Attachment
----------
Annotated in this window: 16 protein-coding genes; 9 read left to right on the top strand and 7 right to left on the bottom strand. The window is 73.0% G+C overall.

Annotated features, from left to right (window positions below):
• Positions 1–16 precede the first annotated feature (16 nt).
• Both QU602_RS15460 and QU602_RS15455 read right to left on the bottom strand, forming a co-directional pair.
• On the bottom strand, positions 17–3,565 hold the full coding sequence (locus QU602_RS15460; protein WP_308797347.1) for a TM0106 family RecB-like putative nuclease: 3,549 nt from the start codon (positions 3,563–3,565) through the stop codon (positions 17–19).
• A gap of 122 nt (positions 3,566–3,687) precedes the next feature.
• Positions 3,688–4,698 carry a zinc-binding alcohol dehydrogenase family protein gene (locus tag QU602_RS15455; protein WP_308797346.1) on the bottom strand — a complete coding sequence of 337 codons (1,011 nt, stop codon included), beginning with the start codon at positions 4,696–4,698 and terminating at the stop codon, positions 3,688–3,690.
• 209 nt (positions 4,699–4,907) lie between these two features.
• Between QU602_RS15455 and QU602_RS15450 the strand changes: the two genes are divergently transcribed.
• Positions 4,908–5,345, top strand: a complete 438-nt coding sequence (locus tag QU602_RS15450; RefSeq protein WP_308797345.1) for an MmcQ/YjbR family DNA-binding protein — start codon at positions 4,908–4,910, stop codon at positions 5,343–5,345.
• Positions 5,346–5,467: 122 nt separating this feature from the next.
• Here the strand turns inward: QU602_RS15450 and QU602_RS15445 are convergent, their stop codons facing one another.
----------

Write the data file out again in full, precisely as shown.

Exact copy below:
Annotated in this window: 16 protein-coding genes; 9 read left to right on the top strand and 7 right to left on the bottom strand. The window is 73.0% G+C overall.

Annotated features, from left to right (window positions below):
• Positions 1–16 precede the first annotated feature (16 nt).
• Both QU602_RS15460 and QU602_RS15455 read right to left on the bottom strand, forming a co-directional pair.
• On the bottom strand, positions 17–3,565 hold the full coding sequence (locus QU602_RS15460; protein WP_308797347.1) for a TM0106 family RecB-like putative nuclease: 3,549 nt from the start codon (positions 3,563–3,565) through the stop codon (positions 17–19).
• A gap of 122 nt (positions 3,566–3,687) precedes the next feature.
• Positions 3,688–4,698 carry a zinc-binding alcohol dehydrogenase family protein gene (locus tag QU602_RS15455; protein WP_308797346.1) on the bottom strand — a complete coding sequence of 337 codons (1,011 nt, stop codon included), beginning with the start codon at positions 4,696–4,698 and terminating at the stop codon, positions 3,688–3,690.
• 209 nt (positions 4,699–4,907) lie between these two features.
• Between QU602_RS15455 and QU602_RS15450 the strand changes: the two genes are divergently transcribed.
• Positions 4,908–5,345, top strand: a complete 438-nt coding sequence (locus tag QU602_RS15450; RefSeq protein WP_308797345.1) for an MmcQ/YjbR family DNA-binding protein — start codon at positions 4,908–4,910, stop codon at positions 5,343–5,345.
• Positions 5,346–5,467: 122 nt separating this feature from the next.
• Here the strand turns inward: QU602_RS15450 and QU602_RS15445 are convergent, their stop codons facing one another.